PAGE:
A brief introduction: Daniel Reetz is an artist, camera hacker, and graduate student in the visual neurosciences. Matti Kariluoma is a CS/Math major with a focus on artificial intelligence. Together, we’re working on computational photography, and we’re going to bring our respective backgrounds to bear on it. Want to get in touch? Leave a comment here.

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On Willpower And The Will To Power.

mdn has made hundreds of very insightful comments on Metafilter, often in unexpected places. This comment, in particular, caught my attention:

You cannot will cancer to be cured. Willpower is basically the word we use for the ability to control the movements of our bodies. You do have control over the movements of your body, and everything you do in this world is expressed through bodily movement. [emphasis mine]. You can have any passing thoughts you like, but it is up to you whether you act on them.

If you’re not sure you can control your body, practice every morning – I will pick this cup up, and now I will put it down; I will move it left, I will move it right – and I bet you can do it. Deciding what to do in the flow of your life is the exact same thing. Will I pick this phone up and dial a number? Will I turn right at that corner or keep walking straight? Will I move my mouth and aspirate so as to pronounce the word yes or no? These are simply bodily actions.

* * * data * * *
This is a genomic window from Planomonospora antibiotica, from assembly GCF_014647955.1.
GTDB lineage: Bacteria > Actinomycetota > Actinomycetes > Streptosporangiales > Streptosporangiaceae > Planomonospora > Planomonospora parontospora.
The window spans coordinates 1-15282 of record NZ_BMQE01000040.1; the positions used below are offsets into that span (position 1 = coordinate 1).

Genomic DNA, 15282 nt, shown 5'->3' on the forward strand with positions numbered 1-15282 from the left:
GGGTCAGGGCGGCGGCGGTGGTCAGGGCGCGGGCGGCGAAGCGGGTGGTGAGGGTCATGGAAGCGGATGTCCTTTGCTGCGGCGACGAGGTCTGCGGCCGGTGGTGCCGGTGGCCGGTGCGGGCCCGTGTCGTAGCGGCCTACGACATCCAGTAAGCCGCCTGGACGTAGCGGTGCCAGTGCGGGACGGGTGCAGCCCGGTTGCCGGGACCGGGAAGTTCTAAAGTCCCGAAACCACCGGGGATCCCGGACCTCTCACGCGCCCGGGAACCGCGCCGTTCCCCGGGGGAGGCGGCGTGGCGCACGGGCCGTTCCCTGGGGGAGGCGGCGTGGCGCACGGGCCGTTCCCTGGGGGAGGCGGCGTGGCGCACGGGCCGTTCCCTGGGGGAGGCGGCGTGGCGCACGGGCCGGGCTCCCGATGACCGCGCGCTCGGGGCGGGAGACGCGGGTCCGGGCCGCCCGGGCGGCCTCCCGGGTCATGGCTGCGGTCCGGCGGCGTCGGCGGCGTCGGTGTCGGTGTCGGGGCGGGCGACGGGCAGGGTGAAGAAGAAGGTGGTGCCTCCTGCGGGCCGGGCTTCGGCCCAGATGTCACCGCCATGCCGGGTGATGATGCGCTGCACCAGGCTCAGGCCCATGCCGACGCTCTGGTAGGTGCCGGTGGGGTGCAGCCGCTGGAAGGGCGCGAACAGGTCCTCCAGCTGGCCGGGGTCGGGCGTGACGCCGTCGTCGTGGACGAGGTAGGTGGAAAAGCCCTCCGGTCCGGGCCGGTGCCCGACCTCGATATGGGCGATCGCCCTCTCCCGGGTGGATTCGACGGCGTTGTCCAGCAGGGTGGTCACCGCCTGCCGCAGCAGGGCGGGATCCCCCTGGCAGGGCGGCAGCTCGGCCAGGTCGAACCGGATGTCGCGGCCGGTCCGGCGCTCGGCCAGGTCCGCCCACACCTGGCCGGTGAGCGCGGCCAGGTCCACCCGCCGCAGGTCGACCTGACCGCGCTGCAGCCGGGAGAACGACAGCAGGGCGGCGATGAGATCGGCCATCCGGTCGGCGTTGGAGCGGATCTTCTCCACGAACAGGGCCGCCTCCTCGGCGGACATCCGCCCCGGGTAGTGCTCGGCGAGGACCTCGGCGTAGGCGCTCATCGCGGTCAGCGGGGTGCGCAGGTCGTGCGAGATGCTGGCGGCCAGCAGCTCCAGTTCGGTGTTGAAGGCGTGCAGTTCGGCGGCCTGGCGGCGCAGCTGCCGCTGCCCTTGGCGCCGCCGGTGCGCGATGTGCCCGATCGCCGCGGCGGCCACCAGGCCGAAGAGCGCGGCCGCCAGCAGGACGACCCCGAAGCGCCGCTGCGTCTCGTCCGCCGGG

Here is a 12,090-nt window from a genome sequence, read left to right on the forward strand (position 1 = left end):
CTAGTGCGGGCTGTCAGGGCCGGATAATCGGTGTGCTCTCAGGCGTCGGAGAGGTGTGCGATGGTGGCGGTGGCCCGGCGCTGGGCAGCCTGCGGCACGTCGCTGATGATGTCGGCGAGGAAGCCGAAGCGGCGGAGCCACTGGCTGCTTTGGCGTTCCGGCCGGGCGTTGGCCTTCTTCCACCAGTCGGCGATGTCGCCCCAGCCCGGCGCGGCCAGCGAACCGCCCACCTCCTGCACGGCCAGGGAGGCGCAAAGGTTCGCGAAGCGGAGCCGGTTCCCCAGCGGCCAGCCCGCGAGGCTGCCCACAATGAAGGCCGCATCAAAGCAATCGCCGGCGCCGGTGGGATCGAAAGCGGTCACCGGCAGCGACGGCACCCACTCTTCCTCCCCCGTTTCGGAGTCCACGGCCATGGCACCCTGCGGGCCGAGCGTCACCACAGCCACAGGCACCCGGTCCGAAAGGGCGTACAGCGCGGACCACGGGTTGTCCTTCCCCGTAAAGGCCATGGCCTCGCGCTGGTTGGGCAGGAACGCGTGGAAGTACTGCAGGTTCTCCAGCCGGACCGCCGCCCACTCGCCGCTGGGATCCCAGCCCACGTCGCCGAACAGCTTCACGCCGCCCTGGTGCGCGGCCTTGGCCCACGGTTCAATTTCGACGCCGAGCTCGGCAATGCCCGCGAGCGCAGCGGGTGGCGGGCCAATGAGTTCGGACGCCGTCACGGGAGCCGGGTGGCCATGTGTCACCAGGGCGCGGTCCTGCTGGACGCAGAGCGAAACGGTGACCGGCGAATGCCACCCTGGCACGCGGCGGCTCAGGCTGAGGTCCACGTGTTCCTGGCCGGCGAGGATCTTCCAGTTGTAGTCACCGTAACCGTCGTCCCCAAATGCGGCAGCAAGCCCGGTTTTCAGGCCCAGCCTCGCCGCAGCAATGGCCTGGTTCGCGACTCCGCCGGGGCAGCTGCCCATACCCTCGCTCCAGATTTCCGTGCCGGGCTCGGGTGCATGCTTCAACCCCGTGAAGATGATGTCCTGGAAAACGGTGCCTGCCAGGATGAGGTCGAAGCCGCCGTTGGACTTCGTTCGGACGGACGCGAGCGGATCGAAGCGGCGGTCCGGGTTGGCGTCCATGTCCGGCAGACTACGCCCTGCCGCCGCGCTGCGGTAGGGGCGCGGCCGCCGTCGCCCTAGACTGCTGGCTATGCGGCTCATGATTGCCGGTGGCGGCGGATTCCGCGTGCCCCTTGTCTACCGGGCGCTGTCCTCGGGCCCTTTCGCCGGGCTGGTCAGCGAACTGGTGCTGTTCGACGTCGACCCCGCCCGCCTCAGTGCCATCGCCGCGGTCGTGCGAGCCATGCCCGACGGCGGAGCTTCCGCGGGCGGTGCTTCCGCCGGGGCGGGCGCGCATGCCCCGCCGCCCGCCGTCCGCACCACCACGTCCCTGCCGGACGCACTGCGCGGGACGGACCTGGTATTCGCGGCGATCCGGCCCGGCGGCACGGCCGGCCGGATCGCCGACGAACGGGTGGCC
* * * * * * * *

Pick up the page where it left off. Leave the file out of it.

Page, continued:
You have control if you want it. You just have to be self-aware and make choices on purpose rather than getting lost in the flood of experience and doing whatever you feel randomly inclined to do. There are certain cases where you lose control of your body (seizures, sleepwalking) or certain parts of your body you don’t control (inner organs etc) but in general what you do is your decision if you consciously wish it be, and it is merely your unconscious inclination if you give it no thought, not some sort of necessity the chemicals of your body or karma or fate or devils or mechanics dictates.